We are happy to announce the ETCBC meetings for the Fall semester. All meetings will be online through Zoom.
Tuesday 22 September 2020, 11.00 am CET
Text Features and Text Display in Text Fabric
Text-Fabric, the Python package that many of us use for exploring the ETCBC database of the Hebrew Bible, is continually developing. Not only new corpora are added (including BHSA, DSS, OldBabylonian, Uruk, Peshitta (Old and New), Athenaeus, NENA, Quran), but also new features are developed. Dirk Roorda will present the potential of text-features and text-display of tricky things in the BHSA, made possible in version 8.3. This will be a combined meeting of the ETCBC research group and the MA & PhD course “Digital Hermeneutics and the Reception of the Bible”.
Thursday 29 October 2020, 2.00 pm (CET)
Human-level AI and biblical notion of imago Dei: would humans still be special?
The field of Artificial Intelligence (AI) is impressively replicating more and more of what we used to see as uniquely human intellectual capabilities. Theologically, our intuitive distinction from the rest of God’s creatures has been traditionally encapsulated in the doctrine of humans created in the image of God (imago Dei). If human behavior is proven to be completely replicable, and one day in the not-so-distant future a machine could exhibit human-level intelligence, would this be the end of human distinctiveness? Or should we instead accept that intelligent robots would also be bearers of the imago Dei? Does Christian anthropology have the resources to deal with such a radical scenario?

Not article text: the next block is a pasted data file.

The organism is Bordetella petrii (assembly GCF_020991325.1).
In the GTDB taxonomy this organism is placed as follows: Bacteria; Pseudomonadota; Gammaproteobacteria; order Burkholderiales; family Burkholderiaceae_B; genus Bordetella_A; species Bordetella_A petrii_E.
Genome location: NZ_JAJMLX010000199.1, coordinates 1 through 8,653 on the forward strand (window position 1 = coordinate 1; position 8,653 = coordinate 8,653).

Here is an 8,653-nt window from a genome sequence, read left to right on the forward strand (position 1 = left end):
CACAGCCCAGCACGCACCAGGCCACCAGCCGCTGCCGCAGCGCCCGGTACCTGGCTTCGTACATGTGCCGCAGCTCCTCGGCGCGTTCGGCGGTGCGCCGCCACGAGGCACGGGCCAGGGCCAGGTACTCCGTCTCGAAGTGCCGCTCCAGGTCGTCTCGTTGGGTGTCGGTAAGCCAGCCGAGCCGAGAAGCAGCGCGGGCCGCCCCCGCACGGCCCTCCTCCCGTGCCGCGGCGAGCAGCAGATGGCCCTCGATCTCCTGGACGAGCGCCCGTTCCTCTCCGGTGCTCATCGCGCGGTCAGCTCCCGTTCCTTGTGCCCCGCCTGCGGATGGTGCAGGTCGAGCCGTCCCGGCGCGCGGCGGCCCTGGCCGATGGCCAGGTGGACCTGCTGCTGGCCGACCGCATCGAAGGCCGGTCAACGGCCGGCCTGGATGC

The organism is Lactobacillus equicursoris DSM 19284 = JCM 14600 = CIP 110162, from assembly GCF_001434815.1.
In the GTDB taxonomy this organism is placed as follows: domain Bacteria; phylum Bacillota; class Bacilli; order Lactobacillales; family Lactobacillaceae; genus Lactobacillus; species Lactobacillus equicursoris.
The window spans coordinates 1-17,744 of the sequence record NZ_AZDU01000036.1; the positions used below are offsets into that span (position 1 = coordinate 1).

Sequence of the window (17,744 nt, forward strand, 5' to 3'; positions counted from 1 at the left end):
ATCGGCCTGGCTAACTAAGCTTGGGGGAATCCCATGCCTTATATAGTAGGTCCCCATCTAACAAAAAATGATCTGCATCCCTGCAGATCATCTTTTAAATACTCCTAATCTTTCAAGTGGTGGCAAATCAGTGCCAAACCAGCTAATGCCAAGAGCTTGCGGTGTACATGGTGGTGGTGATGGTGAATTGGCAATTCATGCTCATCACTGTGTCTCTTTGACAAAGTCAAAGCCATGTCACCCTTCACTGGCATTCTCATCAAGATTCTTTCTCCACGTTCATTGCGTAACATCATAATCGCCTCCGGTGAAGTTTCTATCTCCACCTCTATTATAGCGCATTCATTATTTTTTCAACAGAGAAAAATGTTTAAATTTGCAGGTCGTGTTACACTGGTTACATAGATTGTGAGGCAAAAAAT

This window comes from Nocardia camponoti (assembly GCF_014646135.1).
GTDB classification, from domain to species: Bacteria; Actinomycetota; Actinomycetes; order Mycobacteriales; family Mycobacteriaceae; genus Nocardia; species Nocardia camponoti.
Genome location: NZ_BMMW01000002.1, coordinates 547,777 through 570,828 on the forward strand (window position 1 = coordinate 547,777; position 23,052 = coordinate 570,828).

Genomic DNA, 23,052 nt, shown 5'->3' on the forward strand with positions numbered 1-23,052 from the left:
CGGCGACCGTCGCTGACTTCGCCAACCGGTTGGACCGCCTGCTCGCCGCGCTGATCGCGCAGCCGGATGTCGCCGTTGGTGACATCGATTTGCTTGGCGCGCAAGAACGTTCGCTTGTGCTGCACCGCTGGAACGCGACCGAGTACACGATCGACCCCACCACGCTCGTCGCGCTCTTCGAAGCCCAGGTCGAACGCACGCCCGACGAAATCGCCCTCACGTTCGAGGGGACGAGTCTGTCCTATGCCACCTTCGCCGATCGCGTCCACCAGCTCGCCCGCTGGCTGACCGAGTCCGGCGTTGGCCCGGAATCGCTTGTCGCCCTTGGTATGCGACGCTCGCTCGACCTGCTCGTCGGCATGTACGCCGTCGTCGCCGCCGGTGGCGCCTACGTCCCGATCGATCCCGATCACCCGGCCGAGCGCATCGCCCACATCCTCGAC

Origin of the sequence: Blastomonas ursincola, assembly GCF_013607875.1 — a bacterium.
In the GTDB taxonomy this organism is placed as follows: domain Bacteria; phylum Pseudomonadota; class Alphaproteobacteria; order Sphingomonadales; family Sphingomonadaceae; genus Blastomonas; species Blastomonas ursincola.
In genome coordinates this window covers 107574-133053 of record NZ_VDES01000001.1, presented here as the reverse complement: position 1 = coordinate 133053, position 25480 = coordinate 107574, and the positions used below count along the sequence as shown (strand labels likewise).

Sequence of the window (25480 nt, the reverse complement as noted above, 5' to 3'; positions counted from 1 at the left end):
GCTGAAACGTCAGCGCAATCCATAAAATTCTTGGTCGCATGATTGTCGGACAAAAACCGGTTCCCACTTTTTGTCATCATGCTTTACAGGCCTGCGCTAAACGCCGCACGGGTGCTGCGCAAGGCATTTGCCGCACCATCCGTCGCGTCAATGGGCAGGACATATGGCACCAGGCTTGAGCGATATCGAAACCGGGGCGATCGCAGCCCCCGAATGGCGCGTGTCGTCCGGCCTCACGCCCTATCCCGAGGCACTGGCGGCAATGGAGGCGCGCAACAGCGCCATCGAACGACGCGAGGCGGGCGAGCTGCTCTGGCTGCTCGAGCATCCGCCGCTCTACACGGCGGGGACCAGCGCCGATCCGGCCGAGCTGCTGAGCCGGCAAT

Bio: Marius Dorobantu is a Romanian-Orthodox theologian, currently working as a post-doctoral research associate at VU Amsterdam. Formerly, he obtained an MA in theology from Radboud University Nijmegen, and a PhD in ethics from the University of Strasbourg (FR), with a thesis entitled “Theological Anthropology and the Possibility of Human-Level AI: Rethinking Human Distinctiveness and the Imago Dei.”
Tuesday 1 December 2020, 1.45 pm CET
Clause Structure Variation in Biblical Hebrew. A Quantitative Approach
Online PhD defence Martijn Naaijer
Martijn Naaijer’s PhD dissertation is one of the fruits of the research project Tracing Syntactic Diversity in Biblical Hebrew funded by the Netherlands Organisation for Scientific Research. Naaijer provides an original contribution to the current debate about linguistic diversity and language development in the Hebrew Bible and the the question as to whether it is possible to date texts linguistically. He applies the statistical methods to describe and explain language variation in the Bible in relation to parameters such as the assumed data of origin, genre, text type, clause patterns.
If you want to attend one of this meetings, send an email to firstname.lastname@example.org and you will receive the Zoom details.